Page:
Power struggle over towers
Nov 24 , 2009 -
Record, The Bergen County, N.J.
global warming with a "green superhighway" of high- voltage power lines -- that
large groups of consumers then have to pay for -- could be bad news for New Jersey,
say state leaders, environmental activists and utility companies.
Corzine joined governors from nine other Atlantic coast states in opposing the
idea. Sen. Bob Menendez, D-N.J., voted against a major energy bill because of
And the heads of the state's Sierra Club chapter and its
biggest electric company, who are fighting in court over other power plant issues,
are united against it.
They all say the plan, intended to
promote renewable energy from wind, solar and geothermal sources, could derail
offshore wind energy projects already under way in the East, and open new markets
for coal, one of the most carbon-dioxide intensive fuels.
proposal is envisioned as a way to tap the wind whipping down the plains and the
sun baking the desert to power major population centers on the East and West coasts.
No transmission-line routes have been laid out yet, and it is not clear how Congress
will handle the issue.
Backers, including a former Nevada
regulator now running the Federal Energy Regulatory Commission and Senate Majority
Leader Harry Reid, D-Nev., say the nation's energy future requires giving the
federal government new power over siting and cost-sharing.
Achilles' heel of renewable energy is transmission," FERC Chairman Jon Wellinghoff
told a forum sponsored by Energy Daily in Washington last month. "Many of the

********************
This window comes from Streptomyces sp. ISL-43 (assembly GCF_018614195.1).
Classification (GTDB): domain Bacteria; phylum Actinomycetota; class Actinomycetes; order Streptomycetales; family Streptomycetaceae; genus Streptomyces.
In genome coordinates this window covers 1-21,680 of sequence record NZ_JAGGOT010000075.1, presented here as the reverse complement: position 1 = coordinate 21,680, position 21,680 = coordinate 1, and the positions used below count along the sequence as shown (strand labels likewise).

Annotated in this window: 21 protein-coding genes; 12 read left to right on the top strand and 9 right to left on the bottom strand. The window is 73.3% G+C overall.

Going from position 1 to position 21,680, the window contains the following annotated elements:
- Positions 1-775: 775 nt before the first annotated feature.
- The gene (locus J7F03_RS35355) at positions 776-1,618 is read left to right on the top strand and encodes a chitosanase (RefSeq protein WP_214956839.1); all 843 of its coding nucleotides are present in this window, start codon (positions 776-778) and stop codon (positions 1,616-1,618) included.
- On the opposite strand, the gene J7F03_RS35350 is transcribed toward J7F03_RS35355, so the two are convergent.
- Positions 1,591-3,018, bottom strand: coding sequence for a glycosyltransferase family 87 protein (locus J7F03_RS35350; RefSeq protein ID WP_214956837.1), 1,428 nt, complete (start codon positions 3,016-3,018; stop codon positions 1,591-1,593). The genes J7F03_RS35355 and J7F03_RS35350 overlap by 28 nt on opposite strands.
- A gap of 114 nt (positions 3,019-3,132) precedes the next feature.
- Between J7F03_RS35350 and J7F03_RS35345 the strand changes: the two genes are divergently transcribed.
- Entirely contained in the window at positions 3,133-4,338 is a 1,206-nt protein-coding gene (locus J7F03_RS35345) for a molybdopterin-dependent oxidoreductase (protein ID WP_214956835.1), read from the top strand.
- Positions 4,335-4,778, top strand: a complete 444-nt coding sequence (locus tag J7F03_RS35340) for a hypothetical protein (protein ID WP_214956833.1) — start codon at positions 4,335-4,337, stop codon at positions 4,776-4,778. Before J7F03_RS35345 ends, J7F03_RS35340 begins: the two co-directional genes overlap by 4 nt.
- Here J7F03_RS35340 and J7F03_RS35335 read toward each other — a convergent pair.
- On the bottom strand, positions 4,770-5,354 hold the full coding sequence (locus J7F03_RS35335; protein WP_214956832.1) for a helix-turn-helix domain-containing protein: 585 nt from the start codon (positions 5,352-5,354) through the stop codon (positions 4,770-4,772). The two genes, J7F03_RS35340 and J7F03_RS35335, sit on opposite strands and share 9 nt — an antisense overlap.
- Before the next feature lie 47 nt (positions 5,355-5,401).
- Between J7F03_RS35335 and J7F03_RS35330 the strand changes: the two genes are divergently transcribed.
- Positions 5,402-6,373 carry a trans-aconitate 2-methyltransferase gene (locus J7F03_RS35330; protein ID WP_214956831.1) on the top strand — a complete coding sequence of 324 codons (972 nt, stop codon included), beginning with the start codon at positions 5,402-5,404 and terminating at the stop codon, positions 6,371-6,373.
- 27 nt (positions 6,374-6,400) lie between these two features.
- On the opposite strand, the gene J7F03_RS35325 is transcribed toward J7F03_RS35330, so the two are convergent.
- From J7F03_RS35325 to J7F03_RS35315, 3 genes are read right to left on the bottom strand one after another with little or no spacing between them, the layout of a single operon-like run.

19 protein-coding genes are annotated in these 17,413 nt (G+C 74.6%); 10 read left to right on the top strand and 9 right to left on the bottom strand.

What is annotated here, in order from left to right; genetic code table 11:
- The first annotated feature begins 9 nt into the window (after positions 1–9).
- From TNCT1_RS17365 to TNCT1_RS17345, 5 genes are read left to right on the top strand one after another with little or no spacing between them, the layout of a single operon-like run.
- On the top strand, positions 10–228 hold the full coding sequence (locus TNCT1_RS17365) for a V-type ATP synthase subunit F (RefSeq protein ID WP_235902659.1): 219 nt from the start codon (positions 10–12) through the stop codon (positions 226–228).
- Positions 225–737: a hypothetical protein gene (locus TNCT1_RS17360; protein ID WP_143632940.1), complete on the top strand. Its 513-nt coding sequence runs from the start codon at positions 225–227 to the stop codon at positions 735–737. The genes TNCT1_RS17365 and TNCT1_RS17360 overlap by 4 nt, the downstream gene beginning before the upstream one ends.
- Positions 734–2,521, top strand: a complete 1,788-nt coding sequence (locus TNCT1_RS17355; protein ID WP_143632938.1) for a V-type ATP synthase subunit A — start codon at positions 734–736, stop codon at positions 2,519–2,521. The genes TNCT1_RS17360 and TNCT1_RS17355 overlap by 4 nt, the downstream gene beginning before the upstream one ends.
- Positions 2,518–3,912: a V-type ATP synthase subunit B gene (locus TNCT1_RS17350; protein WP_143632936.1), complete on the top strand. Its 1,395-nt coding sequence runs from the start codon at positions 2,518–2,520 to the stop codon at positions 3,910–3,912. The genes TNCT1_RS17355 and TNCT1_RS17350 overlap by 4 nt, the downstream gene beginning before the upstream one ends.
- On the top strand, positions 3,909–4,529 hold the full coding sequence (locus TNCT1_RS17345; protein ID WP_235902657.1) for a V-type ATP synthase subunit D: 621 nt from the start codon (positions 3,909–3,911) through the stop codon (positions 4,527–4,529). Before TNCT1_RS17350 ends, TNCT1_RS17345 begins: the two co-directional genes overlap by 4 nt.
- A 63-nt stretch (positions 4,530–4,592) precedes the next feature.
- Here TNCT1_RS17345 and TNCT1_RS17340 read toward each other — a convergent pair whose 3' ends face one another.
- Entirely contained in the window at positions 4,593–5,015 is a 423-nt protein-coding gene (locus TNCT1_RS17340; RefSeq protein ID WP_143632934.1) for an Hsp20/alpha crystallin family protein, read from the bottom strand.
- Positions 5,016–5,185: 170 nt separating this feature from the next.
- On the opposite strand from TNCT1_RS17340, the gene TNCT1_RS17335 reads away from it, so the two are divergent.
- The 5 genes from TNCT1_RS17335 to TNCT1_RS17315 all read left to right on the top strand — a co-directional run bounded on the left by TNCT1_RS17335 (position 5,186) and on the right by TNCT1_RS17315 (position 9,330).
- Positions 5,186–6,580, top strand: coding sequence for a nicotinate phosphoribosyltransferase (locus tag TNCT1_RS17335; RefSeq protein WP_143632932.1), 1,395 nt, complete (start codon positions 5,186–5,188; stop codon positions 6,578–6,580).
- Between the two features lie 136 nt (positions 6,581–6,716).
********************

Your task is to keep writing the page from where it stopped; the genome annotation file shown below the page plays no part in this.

clean resources are located far from consumers."
control siting issues, and it is understandable states might oppose high-voltage
towers across their land if the states are not benefiting directly. But advocates
for giving FERC the power to site power lines, even if states object, say that
reducing the billions of dollars spent on oil from countries that are not friendly
to the United States, and shifting to energy that produces less carbon, provide
national benefits that justify federal authority and regional cost-sharing.
energy policy is a liability to our economic security and our national security,"
Interior Secretary Ken Salazar, a former senator from Colorado, told the same
Countering Wellinghoff and Salazar at the forum was
Ralph Izzo, chief executive of Public Service Enterprise Group, the parent company
of Public Service Electric and Gas Co.
"Suggesting we should
get our renewables from remote areas regardless of transmission costs is like
saying if only we had access to free refrigerated freight trains, we should get
all our ice cubes from the North Pole," Izzo said. "Who pays to build the trains
or lay the tracks? And wouldn't it be cheaper to make the ice locally?"
also said that long-distance lines invariably would cross regions where power
is produced from coal, and it is unlikely that once lines are built those power
plants would be barred from using them.
"Thus you could end
up with transmission lines that are economically unjustified and environmentally
self-defeating," he said. PSEG is partnering with Deepwater Wind on a 350-megawatt
offshore wind project 12 miles southeast of Atlantic City.